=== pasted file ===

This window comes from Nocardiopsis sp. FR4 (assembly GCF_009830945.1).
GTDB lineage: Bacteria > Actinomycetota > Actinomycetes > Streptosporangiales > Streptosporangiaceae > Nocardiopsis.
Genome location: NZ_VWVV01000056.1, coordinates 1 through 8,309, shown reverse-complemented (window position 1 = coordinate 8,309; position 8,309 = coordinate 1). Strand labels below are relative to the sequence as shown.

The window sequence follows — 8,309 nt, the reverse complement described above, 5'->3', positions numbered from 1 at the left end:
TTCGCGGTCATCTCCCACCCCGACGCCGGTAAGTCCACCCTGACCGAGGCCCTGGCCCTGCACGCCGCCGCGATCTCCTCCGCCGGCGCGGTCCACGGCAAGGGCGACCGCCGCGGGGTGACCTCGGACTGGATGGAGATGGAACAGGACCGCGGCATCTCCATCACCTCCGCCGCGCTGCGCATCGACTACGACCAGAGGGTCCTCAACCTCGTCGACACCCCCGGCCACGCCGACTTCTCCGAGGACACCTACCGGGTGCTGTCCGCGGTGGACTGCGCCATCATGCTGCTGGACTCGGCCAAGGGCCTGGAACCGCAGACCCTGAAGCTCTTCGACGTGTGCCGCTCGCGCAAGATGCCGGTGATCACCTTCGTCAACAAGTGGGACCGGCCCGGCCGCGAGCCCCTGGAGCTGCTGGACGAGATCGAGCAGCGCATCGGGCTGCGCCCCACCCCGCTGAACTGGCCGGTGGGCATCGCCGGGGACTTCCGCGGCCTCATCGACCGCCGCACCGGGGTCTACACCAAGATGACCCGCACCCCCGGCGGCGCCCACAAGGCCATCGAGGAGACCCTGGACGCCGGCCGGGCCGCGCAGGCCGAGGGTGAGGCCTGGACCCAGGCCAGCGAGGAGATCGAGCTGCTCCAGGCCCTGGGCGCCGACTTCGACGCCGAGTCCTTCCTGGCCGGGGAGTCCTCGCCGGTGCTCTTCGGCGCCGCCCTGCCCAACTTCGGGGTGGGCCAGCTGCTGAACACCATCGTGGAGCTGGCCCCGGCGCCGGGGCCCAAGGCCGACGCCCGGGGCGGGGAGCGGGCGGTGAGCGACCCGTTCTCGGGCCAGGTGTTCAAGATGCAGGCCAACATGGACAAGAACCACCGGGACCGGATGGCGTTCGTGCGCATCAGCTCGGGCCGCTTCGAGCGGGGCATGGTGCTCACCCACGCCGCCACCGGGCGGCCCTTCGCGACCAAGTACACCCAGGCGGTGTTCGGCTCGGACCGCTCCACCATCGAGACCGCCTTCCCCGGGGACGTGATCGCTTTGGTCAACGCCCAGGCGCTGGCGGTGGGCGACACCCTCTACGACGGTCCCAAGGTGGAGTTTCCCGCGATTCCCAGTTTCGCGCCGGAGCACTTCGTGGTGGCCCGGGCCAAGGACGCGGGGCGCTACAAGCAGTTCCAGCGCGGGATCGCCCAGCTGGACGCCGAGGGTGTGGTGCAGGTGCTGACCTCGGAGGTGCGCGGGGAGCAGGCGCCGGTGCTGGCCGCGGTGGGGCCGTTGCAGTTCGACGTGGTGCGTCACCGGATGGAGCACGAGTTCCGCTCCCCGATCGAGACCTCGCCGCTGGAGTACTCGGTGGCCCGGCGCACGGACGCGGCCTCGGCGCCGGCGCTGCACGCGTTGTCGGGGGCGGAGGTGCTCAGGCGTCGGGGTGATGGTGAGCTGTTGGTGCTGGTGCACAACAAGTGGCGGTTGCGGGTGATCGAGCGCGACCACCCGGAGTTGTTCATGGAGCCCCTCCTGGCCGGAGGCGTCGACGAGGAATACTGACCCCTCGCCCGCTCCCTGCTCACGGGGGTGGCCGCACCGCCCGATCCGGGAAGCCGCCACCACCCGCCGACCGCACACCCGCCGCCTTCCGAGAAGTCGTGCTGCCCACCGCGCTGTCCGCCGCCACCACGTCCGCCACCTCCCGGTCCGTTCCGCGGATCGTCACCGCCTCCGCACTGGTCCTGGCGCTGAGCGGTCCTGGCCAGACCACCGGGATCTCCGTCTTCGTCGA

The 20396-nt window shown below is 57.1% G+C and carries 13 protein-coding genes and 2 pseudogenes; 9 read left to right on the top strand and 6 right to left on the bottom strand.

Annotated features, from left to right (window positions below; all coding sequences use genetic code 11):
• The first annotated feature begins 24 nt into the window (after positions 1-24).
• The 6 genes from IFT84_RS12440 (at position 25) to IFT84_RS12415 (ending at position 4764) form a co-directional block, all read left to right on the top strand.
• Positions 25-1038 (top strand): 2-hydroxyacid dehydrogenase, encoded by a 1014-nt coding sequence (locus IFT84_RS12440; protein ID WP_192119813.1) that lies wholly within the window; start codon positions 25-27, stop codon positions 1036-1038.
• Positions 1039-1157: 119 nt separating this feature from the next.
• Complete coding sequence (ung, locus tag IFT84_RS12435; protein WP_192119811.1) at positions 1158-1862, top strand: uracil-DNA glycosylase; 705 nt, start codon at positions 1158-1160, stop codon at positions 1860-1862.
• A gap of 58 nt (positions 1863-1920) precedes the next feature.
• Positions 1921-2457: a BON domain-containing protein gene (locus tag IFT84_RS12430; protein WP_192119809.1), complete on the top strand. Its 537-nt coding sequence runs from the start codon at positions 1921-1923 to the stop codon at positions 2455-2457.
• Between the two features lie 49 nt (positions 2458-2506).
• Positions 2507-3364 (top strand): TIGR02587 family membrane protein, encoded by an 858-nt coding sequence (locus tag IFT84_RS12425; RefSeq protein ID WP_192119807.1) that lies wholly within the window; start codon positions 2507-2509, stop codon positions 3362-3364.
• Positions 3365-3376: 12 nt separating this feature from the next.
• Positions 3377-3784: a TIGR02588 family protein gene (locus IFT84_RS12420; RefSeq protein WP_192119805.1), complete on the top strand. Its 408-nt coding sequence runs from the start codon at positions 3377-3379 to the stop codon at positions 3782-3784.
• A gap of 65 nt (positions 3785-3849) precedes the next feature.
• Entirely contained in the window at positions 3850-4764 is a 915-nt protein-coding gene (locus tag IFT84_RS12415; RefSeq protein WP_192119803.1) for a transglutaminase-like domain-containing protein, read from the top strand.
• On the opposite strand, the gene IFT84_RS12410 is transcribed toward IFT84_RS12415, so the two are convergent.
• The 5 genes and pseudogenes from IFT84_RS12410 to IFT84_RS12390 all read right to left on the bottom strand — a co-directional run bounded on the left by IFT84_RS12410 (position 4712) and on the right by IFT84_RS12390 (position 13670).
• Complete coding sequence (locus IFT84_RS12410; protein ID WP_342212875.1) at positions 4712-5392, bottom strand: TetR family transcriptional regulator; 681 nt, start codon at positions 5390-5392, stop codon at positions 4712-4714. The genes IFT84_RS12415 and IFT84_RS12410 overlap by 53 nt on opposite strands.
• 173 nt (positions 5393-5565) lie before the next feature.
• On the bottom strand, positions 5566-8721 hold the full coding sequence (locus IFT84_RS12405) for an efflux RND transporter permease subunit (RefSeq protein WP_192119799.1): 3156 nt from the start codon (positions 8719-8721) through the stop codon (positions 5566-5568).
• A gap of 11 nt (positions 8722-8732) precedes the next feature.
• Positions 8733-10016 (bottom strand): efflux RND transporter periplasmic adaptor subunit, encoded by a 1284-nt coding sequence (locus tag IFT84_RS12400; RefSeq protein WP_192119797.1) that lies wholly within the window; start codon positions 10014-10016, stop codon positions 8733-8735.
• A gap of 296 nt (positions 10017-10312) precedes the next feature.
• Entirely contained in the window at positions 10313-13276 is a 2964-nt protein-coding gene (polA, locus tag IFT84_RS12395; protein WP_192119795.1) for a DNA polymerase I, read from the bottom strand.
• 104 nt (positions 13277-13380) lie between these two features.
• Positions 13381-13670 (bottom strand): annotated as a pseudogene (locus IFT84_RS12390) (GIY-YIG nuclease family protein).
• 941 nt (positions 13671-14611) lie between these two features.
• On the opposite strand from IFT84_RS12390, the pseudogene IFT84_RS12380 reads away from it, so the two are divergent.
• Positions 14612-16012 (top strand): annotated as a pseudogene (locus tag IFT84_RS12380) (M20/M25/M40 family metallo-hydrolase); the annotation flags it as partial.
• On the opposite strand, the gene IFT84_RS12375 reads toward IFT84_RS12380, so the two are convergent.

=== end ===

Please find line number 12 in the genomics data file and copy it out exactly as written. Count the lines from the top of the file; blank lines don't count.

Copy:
• Complete coding sequence (ung, locus tag IFT84_RS12435; protein WP_192119811.1) at positions 1158-1862, top strand: uracil-DNA glycosylase; 705 nt, start codon at positions 1158-1160, stop codon at positions 1860-1862.